| Jul 7, 2016

Looking at volunteering? Think big!

Categories: High School, Inspiration, College, K-12, K12, Parenting Advice, College Application Tips, Holiday activities, Private School, Community Service, Class Participation, Academic Game Plan

Volunteering can be a huge part of a high schooler’s life -- indeed many school boards won’t graduate you if you haven’t put in your hours. But instead of simply signing up with a local charity and putting in your time, how about setting up your own charity and making a go of it yourself? You’ll still end up doing some good, and end up with a nice portfolio piece (not to mention valuable experience) as well.

First, come up with your idea. Maybe there’s a child in your neighborhood who has medical expenses. Or maybe an old person who has fallen behind in her bills. Maybe a playground needs to be cleaned up or repaired. Maybe you could line up several projects over the course of a school year. Chances are you’ll find all kinds of need right in your community that you never knew about. Ask around. Maybe a small group would be willing to put you in charge of a specific project.

Second, make sure you’ll get credit for the activities you’re planning, assuming your school requires volunteer hours. Talk to the staff at your high school, or even the school board. Explain what you’re hoping to do, and include all of it: fundraising, publicity, goals, everything. Don’t do a single thing unless you’ve got the green light.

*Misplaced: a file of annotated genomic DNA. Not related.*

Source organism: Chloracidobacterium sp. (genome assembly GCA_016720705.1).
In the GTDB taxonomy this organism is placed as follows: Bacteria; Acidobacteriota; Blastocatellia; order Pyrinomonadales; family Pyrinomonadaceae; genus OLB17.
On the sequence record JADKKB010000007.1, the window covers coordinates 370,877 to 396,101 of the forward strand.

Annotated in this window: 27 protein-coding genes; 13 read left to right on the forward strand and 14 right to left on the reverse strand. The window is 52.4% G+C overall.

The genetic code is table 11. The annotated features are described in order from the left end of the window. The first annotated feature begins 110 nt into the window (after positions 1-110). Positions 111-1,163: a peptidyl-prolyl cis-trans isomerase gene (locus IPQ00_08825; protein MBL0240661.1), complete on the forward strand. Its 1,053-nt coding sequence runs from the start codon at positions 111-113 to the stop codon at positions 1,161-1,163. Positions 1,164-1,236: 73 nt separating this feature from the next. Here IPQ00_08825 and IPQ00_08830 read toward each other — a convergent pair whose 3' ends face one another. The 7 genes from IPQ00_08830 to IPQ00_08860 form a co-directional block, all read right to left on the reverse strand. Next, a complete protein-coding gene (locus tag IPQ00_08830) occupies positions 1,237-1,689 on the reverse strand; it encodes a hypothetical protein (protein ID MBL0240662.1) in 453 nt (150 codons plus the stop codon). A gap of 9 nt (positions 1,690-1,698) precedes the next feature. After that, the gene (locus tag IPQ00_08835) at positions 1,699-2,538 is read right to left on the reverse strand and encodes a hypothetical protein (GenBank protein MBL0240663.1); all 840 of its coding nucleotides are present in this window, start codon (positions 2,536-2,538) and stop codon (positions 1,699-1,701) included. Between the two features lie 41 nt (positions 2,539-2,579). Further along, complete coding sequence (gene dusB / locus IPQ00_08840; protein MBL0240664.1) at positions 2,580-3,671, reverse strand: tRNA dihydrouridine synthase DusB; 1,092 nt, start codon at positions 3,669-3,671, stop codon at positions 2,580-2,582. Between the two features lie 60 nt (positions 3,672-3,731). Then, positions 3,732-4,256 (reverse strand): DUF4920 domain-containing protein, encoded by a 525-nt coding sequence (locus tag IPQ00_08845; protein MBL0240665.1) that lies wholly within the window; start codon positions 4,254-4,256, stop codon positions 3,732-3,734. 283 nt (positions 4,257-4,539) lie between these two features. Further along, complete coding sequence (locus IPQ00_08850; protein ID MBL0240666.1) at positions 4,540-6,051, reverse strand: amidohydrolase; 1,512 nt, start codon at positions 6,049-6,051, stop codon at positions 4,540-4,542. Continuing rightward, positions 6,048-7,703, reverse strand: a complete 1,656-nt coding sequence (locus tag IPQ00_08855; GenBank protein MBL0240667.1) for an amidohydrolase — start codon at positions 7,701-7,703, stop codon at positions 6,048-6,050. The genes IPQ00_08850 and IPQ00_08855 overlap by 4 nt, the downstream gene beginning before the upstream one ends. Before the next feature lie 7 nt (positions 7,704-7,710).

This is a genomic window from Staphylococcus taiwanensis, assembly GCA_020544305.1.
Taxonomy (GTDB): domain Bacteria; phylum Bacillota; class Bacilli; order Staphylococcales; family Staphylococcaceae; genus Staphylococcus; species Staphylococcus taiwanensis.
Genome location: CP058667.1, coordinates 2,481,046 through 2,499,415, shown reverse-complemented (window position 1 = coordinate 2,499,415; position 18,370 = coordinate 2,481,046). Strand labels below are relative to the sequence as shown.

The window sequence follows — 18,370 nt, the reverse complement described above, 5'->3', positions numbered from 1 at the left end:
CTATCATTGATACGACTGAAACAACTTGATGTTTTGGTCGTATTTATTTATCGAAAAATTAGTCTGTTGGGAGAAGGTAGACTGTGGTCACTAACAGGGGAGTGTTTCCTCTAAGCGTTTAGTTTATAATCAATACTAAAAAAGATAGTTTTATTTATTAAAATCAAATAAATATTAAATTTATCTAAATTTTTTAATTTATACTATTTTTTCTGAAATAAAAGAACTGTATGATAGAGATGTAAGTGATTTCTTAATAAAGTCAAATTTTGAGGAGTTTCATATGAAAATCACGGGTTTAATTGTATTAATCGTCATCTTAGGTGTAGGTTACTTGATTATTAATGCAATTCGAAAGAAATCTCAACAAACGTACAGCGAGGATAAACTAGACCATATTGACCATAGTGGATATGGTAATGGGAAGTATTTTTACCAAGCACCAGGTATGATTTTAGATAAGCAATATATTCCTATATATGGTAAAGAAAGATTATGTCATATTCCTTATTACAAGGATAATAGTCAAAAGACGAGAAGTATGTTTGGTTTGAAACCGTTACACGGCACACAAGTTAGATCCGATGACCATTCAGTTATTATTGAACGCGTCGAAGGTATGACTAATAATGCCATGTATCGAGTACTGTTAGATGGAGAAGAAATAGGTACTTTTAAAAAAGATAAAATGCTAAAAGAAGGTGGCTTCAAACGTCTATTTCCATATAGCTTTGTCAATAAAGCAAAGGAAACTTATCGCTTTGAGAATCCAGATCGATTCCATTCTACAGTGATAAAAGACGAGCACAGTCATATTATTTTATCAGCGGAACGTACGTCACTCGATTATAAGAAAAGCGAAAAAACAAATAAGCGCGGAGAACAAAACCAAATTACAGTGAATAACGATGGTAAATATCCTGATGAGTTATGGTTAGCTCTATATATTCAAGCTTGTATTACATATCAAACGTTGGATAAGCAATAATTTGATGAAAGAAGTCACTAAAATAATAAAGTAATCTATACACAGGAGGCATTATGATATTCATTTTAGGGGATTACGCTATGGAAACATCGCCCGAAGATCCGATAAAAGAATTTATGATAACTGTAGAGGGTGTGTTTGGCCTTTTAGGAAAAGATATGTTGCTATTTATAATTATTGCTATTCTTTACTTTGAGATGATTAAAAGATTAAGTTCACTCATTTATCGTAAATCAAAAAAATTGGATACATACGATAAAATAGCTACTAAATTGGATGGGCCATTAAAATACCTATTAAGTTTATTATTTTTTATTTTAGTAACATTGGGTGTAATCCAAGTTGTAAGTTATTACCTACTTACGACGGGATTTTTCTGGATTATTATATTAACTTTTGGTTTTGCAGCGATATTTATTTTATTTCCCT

Third, if money is involved, make sure you document everything. Every nickel should go on a spreadsheet and be documented with bank balances and receipts. Chances are your project won’t be big enough to require tax information, but make sure you don’t break any tax laws.

Now it gets fun. Build a website, start a Facebook group, take photos, make videos. Come up with a name for your little nonprofit, maybe come up with a cool logo. Think about fundraisers if you need money, such as race sponsoring, local concerts, you name it. Document all of it online.

Yes, it sounds like a lot of work, and it’s not for everyone. But it’s a fantastic way to meet people, and you’ll get tons of real-world experience that will serve you well down the road as you apply for college. It will also help your job hunt.

The key is to do everything by the book. Watch any money that’s involved, follow any and all rules and regulations. The great thing is, pulling it off will be proof to the world that you have ideals and that you can handle responsibility. Go for it!